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I would like to use the TR1 libraries that ship with modern versions of GCC and MSVC, but there are subtle differences: in GCC, I have to say

#include <tr1/memory>
std::tr1::shared_ptr<int> X;

while in MSVC I have to say

#include <memory>
std::shared_ptr<int> X;

I have two questions: 1) Does MSVC automatically operate in C++0x-mode (equivalent to GCC's std=c++0x), or does it also work in C++98/03 mode by default? 2) How can I unify the includes and namespaces? I was thinking about a preprocessor macro of the sort "INCLUDE_TR1(memory)" or something like that.

To clarify, I want to use the traditional, standard C++98/03; not C++0x (otherwise there'd be no problem).

I'd be most grateful for any suggestions!

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std::tr1::shared_ptr works on my MSVC10. –  R. Martinho Fernandes May 10 '11 at 15:35
Which version of MSVC? –  Timo Geusch May 10 '11 at 15:37
MF: Thank you. TG: The most general answer you can give would be appreciated! –  Kerrek SB May 10 '11 at 16:11

4 Answers 4

VC++ 2010 always operates in C++0x mode, but the classes exist in both the std and std::tr1 namespaces. You’ll have to detect the compiler with an #if _MSC_VER_ to choose which headers to include.

The Boost.TR1 library can automatically include your compiler’s headers and fill in any missing functionality using Boost. It might help.

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Thank you for all the answers, and the tip about Boost.TR1! Now whose answer shall I accept? –  Kerrek SB May 10 '11 at 15:45
  1. VC++ 2010 only operates in C++0x mode; previous versions had no C++0x support. That said, much of the standard library in VC++ 2010 is is still based on TR1 (e.g. std::result_of<> uses the TR1 result_of protocol instead of being decltype-based); in fact, much of the standard library in VC++ 2010 is not actually defined in namespace std, but rather in namespace std::tr1 and pulled into namespace std with a using directive.
  2. Use Boost.TR1 -- it will #include the appropriate headers according to your platform, or if your platform doesn't have TR1 support, #include the corresponding Boost implementations and pull them into namespace std::tr1 with using declarations.
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Thank you! But I'm told (buy the Windows people) that "std::tr1::shared_ptr" doesn't work; they have to use std::shared_ptr. Am I maybe misremembering that? If the namespace could always be taken as "std::tr1", then that'd already be half the weight off the problem. –  Kerrek SB May 10 '11 at 15:44
@Kerrek SB : I'm not sure what you're saying; in VC++ 2010, there is no definition of std::shared_ptr<>, only a definition of std::tr1::shared_ptr<> that is pulled into namespace std with a using directive. So, of course using std::tr1::shared_ptr<> is safe. –  ildjarn May 10 '11 at 15:46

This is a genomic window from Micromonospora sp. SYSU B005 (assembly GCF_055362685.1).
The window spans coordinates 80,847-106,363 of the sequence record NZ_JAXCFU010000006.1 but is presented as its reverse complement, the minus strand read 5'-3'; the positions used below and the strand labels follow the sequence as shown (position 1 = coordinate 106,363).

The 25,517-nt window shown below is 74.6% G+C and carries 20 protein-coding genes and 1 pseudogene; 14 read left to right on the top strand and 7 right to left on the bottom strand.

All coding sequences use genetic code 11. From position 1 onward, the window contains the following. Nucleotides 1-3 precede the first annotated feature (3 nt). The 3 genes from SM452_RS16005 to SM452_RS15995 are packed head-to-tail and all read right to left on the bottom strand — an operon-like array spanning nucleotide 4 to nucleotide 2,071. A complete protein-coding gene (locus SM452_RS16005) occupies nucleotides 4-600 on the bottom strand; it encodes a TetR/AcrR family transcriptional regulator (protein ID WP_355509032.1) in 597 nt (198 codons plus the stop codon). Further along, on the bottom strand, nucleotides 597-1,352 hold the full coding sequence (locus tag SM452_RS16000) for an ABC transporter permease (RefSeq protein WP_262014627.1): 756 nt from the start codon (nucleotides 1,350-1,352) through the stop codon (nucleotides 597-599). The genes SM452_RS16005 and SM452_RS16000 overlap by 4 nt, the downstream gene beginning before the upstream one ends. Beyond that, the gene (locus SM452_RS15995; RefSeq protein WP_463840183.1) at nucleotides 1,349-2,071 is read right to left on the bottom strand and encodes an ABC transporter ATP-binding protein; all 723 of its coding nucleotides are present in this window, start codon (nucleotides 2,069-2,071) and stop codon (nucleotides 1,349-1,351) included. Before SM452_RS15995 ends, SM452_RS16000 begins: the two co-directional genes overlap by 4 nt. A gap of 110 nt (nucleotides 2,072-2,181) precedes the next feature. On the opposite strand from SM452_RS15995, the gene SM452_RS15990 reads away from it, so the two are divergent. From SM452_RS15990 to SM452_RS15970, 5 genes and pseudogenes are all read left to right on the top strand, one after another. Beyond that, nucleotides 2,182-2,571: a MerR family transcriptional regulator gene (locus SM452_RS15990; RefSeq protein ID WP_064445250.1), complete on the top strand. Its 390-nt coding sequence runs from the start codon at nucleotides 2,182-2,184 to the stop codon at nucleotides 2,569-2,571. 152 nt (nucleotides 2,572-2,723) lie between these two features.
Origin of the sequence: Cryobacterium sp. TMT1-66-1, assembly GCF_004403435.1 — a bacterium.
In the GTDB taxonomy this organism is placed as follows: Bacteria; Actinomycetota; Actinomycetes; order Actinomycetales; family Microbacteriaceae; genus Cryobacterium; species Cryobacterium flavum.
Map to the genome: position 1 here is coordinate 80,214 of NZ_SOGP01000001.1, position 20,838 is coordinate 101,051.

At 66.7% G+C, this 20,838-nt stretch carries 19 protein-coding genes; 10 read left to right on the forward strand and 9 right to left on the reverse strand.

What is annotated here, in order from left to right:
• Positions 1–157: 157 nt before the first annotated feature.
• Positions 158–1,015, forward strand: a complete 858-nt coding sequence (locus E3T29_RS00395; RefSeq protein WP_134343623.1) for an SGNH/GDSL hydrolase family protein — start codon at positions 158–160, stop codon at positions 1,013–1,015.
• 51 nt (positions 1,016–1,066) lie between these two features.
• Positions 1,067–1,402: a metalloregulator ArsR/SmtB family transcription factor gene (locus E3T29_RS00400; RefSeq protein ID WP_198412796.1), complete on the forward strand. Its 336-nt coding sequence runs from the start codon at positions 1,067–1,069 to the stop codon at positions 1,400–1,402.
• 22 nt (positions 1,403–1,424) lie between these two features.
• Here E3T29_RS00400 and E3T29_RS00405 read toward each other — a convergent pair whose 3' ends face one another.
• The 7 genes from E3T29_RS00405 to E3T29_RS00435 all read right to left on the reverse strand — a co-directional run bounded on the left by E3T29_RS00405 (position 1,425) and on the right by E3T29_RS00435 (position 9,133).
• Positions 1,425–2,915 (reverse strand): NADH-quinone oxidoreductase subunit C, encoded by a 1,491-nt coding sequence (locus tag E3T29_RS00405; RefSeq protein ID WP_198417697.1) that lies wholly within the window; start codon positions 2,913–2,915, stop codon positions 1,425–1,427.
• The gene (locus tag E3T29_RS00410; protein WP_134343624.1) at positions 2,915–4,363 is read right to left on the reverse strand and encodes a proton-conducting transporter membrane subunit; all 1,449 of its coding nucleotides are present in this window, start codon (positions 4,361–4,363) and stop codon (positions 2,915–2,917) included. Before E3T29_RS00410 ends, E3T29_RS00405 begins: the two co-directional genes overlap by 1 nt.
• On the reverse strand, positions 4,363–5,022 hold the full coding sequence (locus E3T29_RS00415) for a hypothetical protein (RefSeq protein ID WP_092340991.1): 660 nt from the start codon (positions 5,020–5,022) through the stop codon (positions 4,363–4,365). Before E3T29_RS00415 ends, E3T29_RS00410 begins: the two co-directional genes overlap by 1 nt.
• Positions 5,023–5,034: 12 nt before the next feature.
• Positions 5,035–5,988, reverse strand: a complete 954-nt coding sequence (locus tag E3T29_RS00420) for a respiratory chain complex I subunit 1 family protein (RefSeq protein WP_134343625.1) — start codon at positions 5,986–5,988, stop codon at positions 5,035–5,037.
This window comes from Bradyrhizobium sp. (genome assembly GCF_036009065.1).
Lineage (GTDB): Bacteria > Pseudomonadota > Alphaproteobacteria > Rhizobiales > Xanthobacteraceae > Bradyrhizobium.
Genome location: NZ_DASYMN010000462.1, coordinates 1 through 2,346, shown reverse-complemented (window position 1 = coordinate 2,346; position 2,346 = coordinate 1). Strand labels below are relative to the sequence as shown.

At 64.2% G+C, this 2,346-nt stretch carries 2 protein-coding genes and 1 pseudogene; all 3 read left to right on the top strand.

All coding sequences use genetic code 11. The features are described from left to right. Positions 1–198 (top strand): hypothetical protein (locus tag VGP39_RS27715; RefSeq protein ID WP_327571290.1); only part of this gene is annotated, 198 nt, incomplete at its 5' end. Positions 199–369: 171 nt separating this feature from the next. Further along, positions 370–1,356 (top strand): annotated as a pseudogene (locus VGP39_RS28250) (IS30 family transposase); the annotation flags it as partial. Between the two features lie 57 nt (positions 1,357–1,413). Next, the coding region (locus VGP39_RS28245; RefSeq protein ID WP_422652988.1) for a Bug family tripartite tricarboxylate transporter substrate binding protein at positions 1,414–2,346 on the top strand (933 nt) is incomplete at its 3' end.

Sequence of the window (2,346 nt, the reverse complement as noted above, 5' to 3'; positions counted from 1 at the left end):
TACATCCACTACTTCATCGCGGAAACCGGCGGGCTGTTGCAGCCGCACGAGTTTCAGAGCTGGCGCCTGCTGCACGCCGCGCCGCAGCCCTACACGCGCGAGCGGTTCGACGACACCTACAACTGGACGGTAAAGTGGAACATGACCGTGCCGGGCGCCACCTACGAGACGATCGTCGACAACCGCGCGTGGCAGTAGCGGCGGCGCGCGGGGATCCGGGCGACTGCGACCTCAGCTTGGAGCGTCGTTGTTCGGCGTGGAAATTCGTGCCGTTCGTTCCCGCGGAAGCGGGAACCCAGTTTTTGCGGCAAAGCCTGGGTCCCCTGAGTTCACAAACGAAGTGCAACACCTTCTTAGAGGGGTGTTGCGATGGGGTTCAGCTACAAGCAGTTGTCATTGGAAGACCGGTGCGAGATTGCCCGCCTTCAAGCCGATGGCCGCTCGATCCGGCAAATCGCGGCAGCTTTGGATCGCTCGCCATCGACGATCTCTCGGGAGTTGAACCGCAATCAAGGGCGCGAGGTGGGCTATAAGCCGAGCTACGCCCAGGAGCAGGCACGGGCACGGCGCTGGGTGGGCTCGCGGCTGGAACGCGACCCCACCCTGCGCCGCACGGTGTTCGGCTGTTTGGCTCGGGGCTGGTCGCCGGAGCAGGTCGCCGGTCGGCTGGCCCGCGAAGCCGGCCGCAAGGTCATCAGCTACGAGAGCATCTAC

OK, I didn't know that, since I don't have the compiler. I thought somebody told me that in order to make my GCC code work they had to replace <tr1/memory> by <memory> and std::tr1::shared_ptr by std::shared_ptr, but they may just not have tested std::tr1::shared_ptr. Thanks a lot for clarifying this! –  Kerrek SB May 10 '11 at 16:03
Visual Studio 2008 with the TR1 patch requires the tr1 in the namespace. But, IIRC, it's GCC that requires tr1 in the header path, and Visual Studio 2008 with the Tr1 patch that just adds the new stuff to the old header. –  Max Lybbert May 10 '11 at 16:09
We're using CMake. I'm now playing with Boost.TR1. I find Boost with CMake, and I add "-D BOOST_HAS_GCC_TR1" to the GCC options (and no changes to the MSVC options), and I turn all headers into C++0x style (<unordered_map> etc.). Fingers crossed. –  Kerrek SB May 10 '11 at 16:13

The different versions of MSVC have the features they have. There is no way of turning them on or off.

Some of them might also have both tr1 and std versions of some features. With slightly different semantics!

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up vote 1 down vote accepted

OK, after having several inconsistent and unsurmountable problems with Boost.TR1, especially when trying to use GCC's native TR1 libraries, I decided to ditch Boost entirely and use a small #define workaround. Here is my "tr1.h":

#ifndef _TR1_INCLUDE_H
#define _TR1_INCLUDE_H

/** Usage: #include TR1INCLUDE(unordered_map)
 ** Configuration: Define HAVE_TR1_SUBDIR if you need #include <tr1/unordered_map>; otherwise we take #include <unordered_map>.

#define QUOTE(arg) <arg>

#  define TR1IFY(arg) tr1/arg
#  define TR1IFY(arg) arg

#define TR1INCLUDE(arg) QUOTE(TR1IFY(arg))


Now I can just write my programs like this:

#include "tr1.h"
#include TR1INCLUDE(unordered_map)
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This is perfect. –  TomT the Weatherman Jun 27 '12 at 0:32

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